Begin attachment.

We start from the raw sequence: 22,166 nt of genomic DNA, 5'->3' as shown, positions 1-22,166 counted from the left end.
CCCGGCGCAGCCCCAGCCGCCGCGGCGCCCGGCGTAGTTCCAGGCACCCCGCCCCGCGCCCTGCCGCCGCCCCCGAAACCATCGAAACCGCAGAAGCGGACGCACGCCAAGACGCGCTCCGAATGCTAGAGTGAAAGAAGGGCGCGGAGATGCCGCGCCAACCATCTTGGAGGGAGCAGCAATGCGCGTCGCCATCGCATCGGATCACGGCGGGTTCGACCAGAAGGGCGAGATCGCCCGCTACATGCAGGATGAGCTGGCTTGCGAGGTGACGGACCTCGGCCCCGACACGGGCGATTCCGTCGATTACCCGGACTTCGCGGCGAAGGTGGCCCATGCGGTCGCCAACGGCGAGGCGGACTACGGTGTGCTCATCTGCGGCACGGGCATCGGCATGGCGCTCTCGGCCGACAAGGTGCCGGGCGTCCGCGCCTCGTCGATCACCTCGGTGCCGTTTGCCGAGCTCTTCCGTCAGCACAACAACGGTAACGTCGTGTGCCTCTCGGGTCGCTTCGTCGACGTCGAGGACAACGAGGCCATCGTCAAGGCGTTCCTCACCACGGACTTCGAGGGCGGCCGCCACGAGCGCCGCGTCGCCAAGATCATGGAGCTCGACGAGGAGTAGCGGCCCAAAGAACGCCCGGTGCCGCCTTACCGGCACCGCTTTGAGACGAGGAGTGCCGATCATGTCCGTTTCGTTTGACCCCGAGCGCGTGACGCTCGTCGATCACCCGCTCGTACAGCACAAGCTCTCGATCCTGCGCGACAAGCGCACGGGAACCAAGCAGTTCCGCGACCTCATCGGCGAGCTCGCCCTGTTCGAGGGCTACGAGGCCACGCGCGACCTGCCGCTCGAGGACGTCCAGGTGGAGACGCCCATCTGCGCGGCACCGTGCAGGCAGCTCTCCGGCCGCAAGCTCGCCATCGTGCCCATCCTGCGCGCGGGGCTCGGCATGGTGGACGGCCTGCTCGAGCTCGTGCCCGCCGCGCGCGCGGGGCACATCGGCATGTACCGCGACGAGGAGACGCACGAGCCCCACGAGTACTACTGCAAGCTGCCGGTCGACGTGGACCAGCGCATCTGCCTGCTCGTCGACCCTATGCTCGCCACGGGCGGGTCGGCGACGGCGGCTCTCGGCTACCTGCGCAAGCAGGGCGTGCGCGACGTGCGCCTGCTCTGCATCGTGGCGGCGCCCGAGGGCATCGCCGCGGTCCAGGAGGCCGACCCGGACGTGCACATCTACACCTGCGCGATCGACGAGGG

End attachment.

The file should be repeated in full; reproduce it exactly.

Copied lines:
We start from the raw sequence: 22,166 nt of genomic DNA, 5'->3' as shown, positions 1-22,166 counted from the left end.
CCCGGCGCAGCCCCAGCCGCCGCGGCGCCCGGCGTAGTTCCAGGCACCCCGCCCCGCGCCCTGCCGCCGCCCCCGAAACCATCGAAACCGCAGAAGCGGACGCACGCCAAGACGCGCTCCGAATGCTAGAGTGAAAGAAGGGCGCGGAGATGCCGCGCCAACCATCTTGGAGGGAGCAGCAATGCGCGTCGCCATCGCATCGGATCACGGCGGGTTCGACCAGAAGGGCGAGATCGCCCGCTACATGCAGGATGAGCTGGCTTGCGAGGTGACGGACCTCGGCCCCGACACGGGCGATTCCGTCGATTACCCGGACTTCGCGGCGAAGGTGGCCCATGCGGTCGCCAACGGCGAGGCGGACTACGGTGTGCTCATCTGCGGCACGGGCATCGGCATGGCGCTCTCGGCCGACAAGGTGCCGGGCGTCCGCGCCTCGTCGATCACCTCGGTGCCGTTTGCCGAGCTCTTCCGTCAGCACAACAACGGTAACGTCGTGTGCCTCTCGGGTCGCTTCGTCGACGTCGAGGACAACGAGGCCATCGTCAAGGCGTTCCTCACCACGGACTTCGAGGGCGGCCGCCACGAGCGCCGCGTCGCCAAGATCATGGAGCTCGACGAGGAGTAGCGGCCCAAAGAACGCCCGGTGCCGCCTTACCGGCACCGCTTTGAGACGAGGAGTGCCGATCATGTCCGTTTCGTTTGACCCCGAGCGCGTGACGCTCGTCGATCACCCGCTCGTACAGCACAAGCTCTCGATCCTGCGCGACAAGCGCACGGGAACCAAGCAGTTCCGCGACCTCATCGGCGAGCTCGCCCTGTTCGAGGGCTACGAGGCCACGCGCGACCTGCCGCTCGAGGACGTCCAGGTGGAGACGCCCATCTGCGCGGCACCGTGCAGGCAGCTCTCCGGCCGCAAGCTCGCCATCGTGCCCATCCTGCGCGCGGGGCTCGGCATGGTGGACGGCCTGCTCGAGCTCGTGCCCGCCGCGCGCGCGGGGCACATCGGCATGTACCGCGACGAGGAGACGCACGAGCCCCACGAGTACTACTGCAAGCTGCCGGTCGACGTGGACCAGCGCATCTGCCTGCTCGTCGACCCTATGCTCGCCACGGGCGGGTCGGCGACGGCGGCTCTCGGCTACCTGCGCAAGCAGGGCGTGCGCGACGTGCGCCTGCTCTGCATCGTGGCGGCGCCCGAGGGCATCGCCGCGGTCCAGGAGGCCGACCCGGACGTGCACATCTACACCTGCGCGATCGACGAGGG